The Malta Independent 20 April 2024, Saturday
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A crook-proof Constitution

Michael Briguglio Thursday, 12 December 2019, 07:54 Last update: about 5 years ago

Malta’s current political situation confirms that our institutions are not well-equipped to curtail excesses by governments. Institutional checks and balances are too weak to prevent the country from having another Joseph Muscat at Castille.

To make matters worse, the murder of Daphne Caruana Galizia shows that certain interests – including criminal and corrupt ones - may have excessive influence over government and state institutions. Thus Malta’s state relations and regulations can facilitate a perfect storm wherein state structures are controlled by a Prime Minister who in turn is part of, or subservient to, particular interests.

One may argue that a Prime Minister has a democratic mandate, so it is only logical that he has so much power. In reply, one can point out the difference between liberal and illiberal democracies. Both grant government to election winners. But liberal democracies are equipped with checks and balances, individual rights, balanced institutional arrangements and various levels of governance. This makes it very difficult for the Prime Minister or President to monopolise power. In illiberal democracies, on the other hand, the winner takes all and has carte blanche to act like a despot during the electoral term. This may also include cynical changes to institutions to give even more power and impunity to the ruling force.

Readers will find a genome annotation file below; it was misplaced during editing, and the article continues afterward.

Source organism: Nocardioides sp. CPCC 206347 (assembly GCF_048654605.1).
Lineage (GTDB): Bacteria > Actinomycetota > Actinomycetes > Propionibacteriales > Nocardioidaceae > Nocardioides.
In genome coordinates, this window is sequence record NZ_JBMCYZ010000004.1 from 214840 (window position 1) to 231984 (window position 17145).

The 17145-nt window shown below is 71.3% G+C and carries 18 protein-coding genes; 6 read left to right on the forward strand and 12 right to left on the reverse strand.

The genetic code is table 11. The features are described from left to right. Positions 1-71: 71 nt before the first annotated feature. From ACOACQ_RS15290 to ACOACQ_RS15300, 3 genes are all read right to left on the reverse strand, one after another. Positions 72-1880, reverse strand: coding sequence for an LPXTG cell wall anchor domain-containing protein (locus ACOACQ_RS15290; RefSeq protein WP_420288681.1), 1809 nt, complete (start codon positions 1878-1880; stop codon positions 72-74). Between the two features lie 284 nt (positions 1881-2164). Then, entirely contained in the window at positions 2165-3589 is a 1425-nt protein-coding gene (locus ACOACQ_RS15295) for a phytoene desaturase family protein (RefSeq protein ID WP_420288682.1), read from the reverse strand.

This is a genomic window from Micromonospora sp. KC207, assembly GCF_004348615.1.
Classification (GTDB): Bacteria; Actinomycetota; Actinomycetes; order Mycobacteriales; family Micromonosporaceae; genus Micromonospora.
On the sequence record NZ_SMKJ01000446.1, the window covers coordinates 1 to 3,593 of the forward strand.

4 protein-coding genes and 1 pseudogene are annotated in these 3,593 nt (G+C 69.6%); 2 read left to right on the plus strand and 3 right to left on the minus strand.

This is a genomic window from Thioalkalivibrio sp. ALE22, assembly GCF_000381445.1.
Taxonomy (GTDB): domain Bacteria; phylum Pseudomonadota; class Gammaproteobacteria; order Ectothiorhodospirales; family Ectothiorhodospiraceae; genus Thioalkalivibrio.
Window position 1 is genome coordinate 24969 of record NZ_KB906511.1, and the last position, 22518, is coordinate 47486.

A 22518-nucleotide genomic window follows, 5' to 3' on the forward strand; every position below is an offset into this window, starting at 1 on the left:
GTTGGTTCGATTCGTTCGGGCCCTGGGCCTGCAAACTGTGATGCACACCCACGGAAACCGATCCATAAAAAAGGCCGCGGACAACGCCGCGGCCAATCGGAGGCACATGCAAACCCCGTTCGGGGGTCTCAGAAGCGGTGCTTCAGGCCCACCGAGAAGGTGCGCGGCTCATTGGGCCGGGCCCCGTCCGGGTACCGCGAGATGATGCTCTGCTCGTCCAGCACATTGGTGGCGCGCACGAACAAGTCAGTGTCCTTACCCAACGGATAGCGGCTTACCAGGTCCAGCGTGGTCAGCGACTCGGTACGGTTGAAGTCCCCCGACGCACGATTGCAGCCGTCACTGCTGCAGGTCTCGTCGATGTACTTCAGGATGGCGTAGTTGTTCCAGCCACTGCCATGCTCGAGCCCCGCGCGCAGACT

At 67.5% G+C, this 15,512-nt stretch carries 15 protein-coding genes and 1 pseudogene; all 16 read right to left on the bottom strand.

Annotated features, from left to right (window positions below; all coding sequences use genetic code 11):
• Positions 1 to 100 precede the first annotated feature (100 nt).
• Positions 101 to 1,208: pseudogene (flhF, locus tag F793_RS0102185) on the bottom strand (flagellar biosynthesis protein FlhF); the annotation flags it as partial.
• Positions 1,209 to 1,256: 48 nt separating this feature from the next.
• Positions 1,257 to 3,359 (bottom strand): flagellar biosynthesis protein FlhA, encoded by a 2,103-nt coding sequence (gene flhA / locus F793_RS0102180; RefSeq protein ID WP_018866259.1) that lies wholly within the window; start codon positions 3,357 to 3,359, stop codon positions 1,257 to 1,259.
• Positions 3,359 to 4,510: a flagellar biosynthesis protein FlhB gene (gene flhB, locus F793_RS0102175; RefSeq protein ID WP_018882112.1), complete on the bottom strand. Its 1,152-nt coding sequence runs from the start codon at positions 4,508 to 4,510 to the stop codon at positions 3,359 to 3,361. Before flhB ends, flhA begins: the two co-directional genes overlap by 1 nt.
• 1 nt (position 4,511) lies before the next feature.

During these difficult times in Malta, we should reflect on what type of democracy we want. If our country really wants to be a liberal democracy, the least it should do is to adapt its institutional infrastructure accordingly. Constitutional reform is crying for this.

The Constitution of Malta covers various aspects of social life such as language, employment, culture, environment, education, minorities, citizenship, parliament, governance and rights. Despite reforms which took place throughout the years, we can say that this document is incapable of protecting its citizens from excesses and tragedies such as those being witnessed in Malta.

These include the murder of Daphne Caruana Galizia; the lack of autonomy and decisive action of the Police force; the lack of power of the President; the incumbency which renders the civil service into a partisan network of patronage; the lack of evidence-based policy making; the excessive power of the Prime Minister and the unaccountable links between big business and politics. 

When the European Commission for Democracy through Law (known as the Venice Commission) gave its recent verdict on Malta’s constitutional arrangements, separation of powers and judiciary, it made some very important observations. For example, whilst the Prime Minister has considerable power, our part-time Parliament is too weak to exercise enough control over the executive branch of power. Besides, crucial checks and balances are missing, and Malta’s independent media and civil society are relatively weak.